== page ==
Ear­li­er this week, Michelle Braf­man wrote about water and the mik­vah in Judaism as well as the tahara, Jew­ish bur­ial rit­u­als. She is the author of the debut nov­el Wash­ing the Dead and has been blog­ging here all week for Jew­ish Book Coun­cil’s Vis­it­ing Scribe series.

My tor­ment­ed rela­tion­ship with the mechitzah sab­o­taged numer­ous drafts of my nov­el Wash­ing the Dead. This came as a sur­prise to me because it had been years since I’d giv­en thought to the wood­en bar­ri­er that sep­a­rat­ed the men’s and wom­en’s sec­tions in the Ortho­dox syn­a­gogue of my youth. 

As a child the mechitzah nev­er both­ered me, per­haps because I was an unusu­al­ly tall girl, and from a young age I could see over it. I liked sit­ting with my moth­er and my friends and nev­er pon­dered this gen­der seg­re­ga­tion, not even when my fam­i­ly had to join a Con­ser­v­a­tive syn­a­gogue in order for me to become a bat mitzvah. 

My first semes­ter in col­lege, how­ev­er, a fiery phi­los­o­phy pro­fes­sor intro­duced me to the likes of San­dra Bartky and Andrea Dworkin, and a fem­i­nist was born. I became attuned to the myr­i­ad ways women were mar­gin­al­ized. I scoffed at the Ortho­dox ratio­nale that women did not need to per­form rit­u­als in the syn­a­gogue because we are more spir­i­tu­al­ly evolved or that our ener­gies are best direct­ed toward keep­ing the dietary laws, edu­cat­ing the chil­dren, and light­ing the Sab­bath can­dles. I steered clear of mechitzahs and held on tight­ly to my resent­ment until well into writ­ing my novel.

Wash­ing the Dead is set in a Ortho­dox Mil­wau­kee syn­a­gogue and tells the sto­ry of the main char­ac­ter Bar­bara’s fierce yearn­ing to return to this com­mu­ni­ty from which she was exiled. My smart ear­ly read­ers all said that they did­n’t under­stand Bar­bara’s desire to return to a world I’d been describ­ing so crit­i­cal­ly. I could­n’t locate the crit­i­cism on the page until my daugh­ter and I attend­ed a bar mitz­vah at a shul with a mechitzah. She went off to find her friends, and I stood alone star­ing out into this sea of women, pret­ty hats cov­er­ing their hair, their heads lean­ing into each oth­er dur­ing con­ver­sa­tion. Mem­o­ries flood­ed me. The wom­en’s sec­tion was the beat­ing heart of my child­hood shul, where the reg­u­lars shared news of preg­nan­cies, divorces, and ill­ness­es and deaths in their fam­i­lies. And these women had kept track of me.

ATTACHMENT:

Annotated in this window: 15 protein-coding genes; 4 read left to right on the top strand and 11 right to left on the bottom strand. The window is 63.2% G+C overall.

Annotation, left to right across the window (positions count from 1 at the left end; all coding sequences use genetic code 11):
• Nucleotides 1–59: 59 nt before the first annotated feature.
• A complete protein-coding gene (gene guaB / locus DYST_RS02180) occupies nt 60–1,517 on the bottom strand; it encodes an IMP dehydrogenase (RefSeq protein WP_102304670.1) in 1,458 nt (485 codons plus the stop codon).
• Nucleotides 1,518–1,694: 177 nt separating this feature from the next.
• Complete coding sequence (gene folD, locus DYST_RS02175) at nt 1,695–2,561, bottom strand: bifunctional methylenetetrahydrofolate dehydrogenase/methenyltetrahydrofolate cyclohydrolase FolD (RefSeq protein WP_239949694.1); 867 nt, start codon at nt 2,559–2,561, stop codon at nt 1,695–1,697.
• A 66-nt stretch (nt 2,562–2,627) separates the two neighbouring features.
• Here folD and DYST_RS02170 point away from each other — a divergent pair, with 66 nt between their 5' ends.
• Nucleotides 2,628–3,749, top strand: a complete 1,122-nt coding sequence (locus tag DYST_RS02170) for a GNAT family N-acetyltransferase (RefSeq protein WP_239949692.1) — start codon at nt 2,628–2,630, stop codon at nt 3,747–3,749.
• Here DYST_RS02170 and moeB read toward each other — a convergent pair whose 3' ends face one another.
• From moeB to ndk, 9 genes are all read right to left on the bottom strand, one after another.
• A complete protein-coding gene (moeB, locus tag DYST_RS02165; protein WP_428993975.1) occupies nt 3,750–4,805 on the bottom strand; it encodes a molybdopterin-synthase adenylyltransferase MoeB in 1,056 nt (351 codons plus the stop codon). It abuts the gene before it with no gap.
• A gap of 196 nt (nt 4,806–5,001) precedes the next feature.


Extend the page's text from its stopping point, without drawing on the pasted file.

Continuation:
Lucette Lagna­do described my sen­ti­ments beau­ti­ful­ly in her mem­oir The Arro­gant Years, What I’d failed to real­ize was that for the women of my child­hood, the world with­in our closed-off area was every bit as rich and vivid as the uni­verse beyond it; and the bar­ri­er in fact fos­tered and inten­si­fied feel­ings of kin­ship and inti­ma­cy. Inside was a world that was remark­ably col­le­gial and embrac­ing and kind.” 

After the bar mitz­vah, I went home and reread my pages, and I under­stood how my dis­dain for the tra­di­tions of my for­mer shul was insid­i­ous­ly embed­ded in the sim­plest descrip­tions. I, and per­haps the spir­it of Andrea Dworkin, were talk­ing over Bar­bara, insert­ing polit­i­cal com­men­tary about the mechitzah.

Unlike Bar­bara, I was nev­er exiled from my com­mu­ni­ty. But in the moment of return­ing to the mechitzah with my daugh­ter, I felt a pull toward a spir­i­tu­al home that I’d left, a home that I do not wish to return to, but that tugs at me enough to write, with truest feel­ing, the long­ing my char­ac­ter felt for the mechitzah of her youth. 

Michelle Braf­man’s essays and short sto­ries have appeared in the Wash­ing­ton Post, Slate, Tablet, Lilith Mag­a­zine,the min­neso­ta review, and else­where. She teach­es fic­tion writ­ing at the Johns Hop­kins MA in Writ­ing Pro­gram. Vis­it her web­site at www​.michelle​braf​man​.com.

Relat­ed Content:

Michelle Brafman’s fic­tion and essays have appeared in The Wash­ing­ton Post, Slate, Tablet, and oth­ers. A reg­u­lar con­trib­u­tor to the Lilith Mag­a­zine blog, she has led its salon dis­cus­sions at the­aters and arts cen­ters through­out the Wash­ing­ton, DC area. She teach­es fic­tion writ­ing at Johns Hop­kins Uni­ver­si­ty and lives in Glen Echo, Mary­land with her hus­band and two children.